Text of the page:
This restaurant, which has one of the best views in the archipelago, reopened in May 2017. Maré Viva, in Fajã das Almas, boasts a glorious terrace with a view of Pico mountain, and serves the freshest seafood on the island. If you’ve never had limpets, this is the perfect place to try them.
Ancoradouro has earned its status as a food landmark in Pico, and the truth is, its fish and seafood dishes are unrivalled.
Cella Bar (picture above) is a reference on Pico island. It’s been dubbed “the most beautiful bar in the world”, but the sea recently messed with that beauty - could it be jealousy? In February 2017, a storm with 12-meter waves destroyed part of the building, which has since been refurbished.
You’re gonna want to try the alcatra (picture above), and you’re gonna want to do it at Ti Choa, a cosy restaurant managed by the Cardoso family (try the doce de vinagre, a vinegar-based dessert).
If you like fish, you’ll like Caneta - a temple of Terceira gastronomy on the north coast, in Altares.
An authentic place in Porto Judeu, which serves a famous octopus meant to be eaten with bread - for you own good, don’t order the side of baked potato and never, ever question the veracity of Portuguese football team Sporting’s 22 titles.
Central Pub is the meeting point for locals and tourists in Vila do Porto. It’s been on the island for more than 50 years and mainly serves pizzas in an English pub atmosphere.
This is a grilled meat and fish restaurant (picture above) that also serves the island’s typical dishes. As dessert, you have to try Santa Maria’s famous melon: smaller, sweeter and more succulent than a normal melon.
Quinta das Grotas
Discussions about the best restaurant in Graciosa tend to be very short: as soon as someone mentions Quinta das Grotas (picture above), the debate ends. This typical Azores restaurant, located in a rustic house in Guadalupe, serves fish, island specialities and some famous seafood dishes cooked in roof tiles. Don’t rush this one.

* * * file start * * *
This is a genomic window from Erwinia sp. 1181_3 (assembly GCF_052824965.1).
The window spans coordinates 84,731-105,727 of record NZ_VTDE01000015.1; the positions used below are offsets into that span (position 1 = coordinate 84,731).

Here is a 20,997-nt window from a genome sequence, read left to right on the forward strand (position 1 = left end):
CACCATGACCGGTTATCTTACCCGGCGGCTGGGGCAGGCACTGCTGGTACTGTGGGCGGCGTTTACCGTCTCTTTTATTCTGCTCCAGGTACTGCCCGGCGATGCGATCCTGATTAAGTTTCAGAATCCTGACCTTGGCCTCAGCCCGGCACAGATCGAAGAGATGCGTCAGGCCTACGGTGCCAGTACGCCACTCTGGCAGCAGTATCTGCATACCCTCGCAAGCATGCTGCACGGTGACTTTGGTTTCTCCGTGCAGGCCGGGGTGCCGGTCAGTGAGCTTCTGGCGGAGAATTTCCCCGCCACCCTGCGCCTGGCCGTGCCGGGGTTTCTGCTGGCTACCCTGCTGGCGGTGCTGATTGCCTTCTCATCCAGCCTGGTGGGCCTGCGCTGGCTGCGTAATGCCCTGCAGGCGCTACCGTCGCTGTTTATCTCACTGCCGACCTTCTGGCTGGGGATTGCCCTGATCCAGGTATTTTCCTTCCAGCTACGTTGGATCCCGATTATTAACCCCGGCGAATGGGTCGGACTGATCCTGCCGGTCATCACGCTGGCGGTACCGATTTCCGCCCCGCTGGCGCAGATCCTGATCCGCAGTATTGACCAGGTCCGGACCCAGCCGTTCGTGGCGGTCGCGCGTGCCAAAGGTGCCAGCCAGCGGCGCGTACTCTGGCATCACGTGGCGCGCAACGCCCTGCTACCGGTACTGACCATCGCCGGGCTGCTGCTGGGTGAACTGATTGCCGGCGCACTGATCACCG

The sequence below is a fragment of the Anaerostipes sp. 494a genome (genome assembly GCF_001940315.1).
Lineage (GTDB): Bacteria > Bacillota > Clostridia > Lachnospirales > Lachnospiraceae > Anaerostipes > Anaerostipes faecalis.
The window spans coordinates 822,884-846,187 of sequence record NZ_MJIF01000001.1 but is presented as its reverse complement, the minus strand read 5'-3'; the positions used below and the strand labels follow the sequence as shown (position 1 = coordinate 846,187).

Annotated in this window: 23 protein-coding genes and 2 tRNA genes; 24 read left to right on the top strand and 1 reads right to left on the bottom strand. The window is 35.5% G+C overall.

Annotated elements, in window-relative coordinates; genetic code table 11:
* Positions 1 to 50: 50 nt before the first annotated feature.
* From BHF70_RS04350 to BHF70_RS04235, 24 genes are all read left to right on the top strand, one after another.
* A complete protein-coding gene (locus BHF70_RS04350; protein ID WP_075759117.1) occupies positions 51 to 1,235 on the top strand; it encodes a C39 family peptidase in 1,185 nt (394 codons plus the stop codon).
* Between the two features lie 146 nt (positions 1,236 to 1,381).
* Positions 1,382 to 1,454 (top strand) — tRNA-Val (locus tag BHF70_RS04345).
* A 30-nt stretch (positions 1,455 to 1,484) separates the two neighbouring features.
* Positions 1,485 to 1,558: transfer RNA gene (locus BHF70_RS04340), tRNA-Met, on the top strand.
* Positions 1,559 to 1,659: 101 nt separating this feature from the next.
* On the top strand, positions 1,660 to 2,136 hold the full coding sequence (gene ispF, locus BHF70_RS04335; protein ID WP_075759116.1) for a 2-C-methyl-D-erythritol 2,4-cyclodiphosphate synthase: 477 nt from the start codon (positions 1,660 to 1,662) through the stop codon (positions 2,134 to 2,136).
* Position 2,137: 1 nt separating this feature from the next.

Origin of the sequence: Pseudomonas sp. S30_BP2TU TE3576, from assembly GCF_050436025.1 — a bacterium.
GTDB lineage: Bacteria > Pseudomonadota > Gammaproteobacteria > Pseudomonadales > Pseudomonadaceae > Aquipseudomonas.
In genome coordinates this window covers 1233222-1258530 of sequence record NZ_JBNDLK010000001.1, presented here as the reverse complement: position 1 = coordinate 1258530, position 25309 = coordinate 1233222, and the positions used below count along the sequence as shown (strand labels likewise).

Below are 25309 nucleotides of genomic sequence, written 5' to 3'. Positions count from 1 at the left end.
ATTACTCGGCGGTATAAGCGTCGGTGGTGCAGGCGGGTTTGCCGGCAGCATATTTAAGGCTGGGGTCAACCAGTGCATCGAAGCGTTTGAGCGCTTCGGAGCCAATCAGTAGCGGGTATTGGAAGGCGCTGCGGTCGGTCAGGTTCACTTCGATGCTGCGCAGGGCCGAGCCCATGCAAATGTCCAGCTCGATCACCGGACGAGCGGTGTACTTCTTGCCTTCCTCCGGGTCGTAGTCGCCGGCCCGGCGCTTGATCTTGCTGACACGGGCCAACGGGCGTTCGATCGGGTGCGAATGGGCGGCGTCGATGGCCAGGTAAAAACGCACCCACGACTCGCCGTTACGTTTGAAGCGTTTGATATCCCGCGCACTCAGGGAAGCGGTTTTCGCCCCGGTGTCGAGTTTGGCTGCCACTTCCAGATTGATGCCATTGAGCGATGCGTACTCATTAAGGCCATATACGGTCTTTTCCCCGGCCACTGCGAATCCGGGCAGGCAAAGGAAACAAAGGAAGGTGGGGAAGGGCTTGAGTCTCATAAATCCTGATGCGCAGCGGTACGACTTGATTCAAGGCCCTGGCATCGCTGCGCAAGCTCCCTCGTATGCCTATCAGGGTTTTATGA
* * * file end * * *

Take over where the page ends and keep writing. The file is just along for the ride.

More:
If you want to eat fish and shellfish with a view on the sea, go to Dolphin.
You know how we exclaim “that was worth it”, when a long and sometimes painful trip is rewarded by a wonderful landscape or an incredible experience? A meal at Pôr-do-Sol may just be such a moment for you on Flores island. This traditional Azores restaurant is located on top of a hill, with of great view of the sunset (as its name suggests). The atmosphere inside is welcoming, and it also has the last terrace this side of the Atlantic. Try the homemade sausages, the seaweed pies, the fennel soup or the pork stew.
Barca cabbage, Corvo-style grilled beans, seaweed pies and liver sauce are all typical island dishes, but you will rarely find them on the menu of Corvo’s (few) restaurants. If you want to try them, make some local friends and wait for them to invite you to dinner - it’s easier than you think. And while you’re waiting for those bonds to strengthen, check out Caldeirão, right next to the aerodrome.
Corvo: BBC Lounge
The busiest spot on the island is BBC Lounge (picture above), with nights of bingo, quizzes and karaoke, as well as francesinhas (Porto’s famous meat and gravy sandwiches). Fun fact: BBC is an acronym for “Bar dos Bombeiros do Corvo” (Corvo’s Firemen Bar).
More things to do in the Azores
There are nine islands and we have 21 suggestions. Sleeping in one of these hotels is in itself an Azores experience not to be missed. Have you already decided where you’re going to sleep after all this walking and swimming?
It’s the island of trails and extreme sports, of tinned tuna and island cheese (the real queijo da Ilha). But it’s also, and perhaps more importantly, a paradise of fajãs, these stretches of land formed by lava on the coasts of the Azores Islands. You don’t have a fear of height, we hope?
Exactly how many islands in the world present so much beauty and diversity in such a small piece of land? In the Azores - even in the Azores - there are no other. Forget photo filters: you won’t need them there.
It’s the second most populated island in the Azores, but it is number one in terms of nightlife. Terceira is a mandatory pitstop for whoever goes to the Atlantic in search of surprising landscapes - or of a place to organise the invasion of Iraq. Whatever your intentions, we’ve got you covered.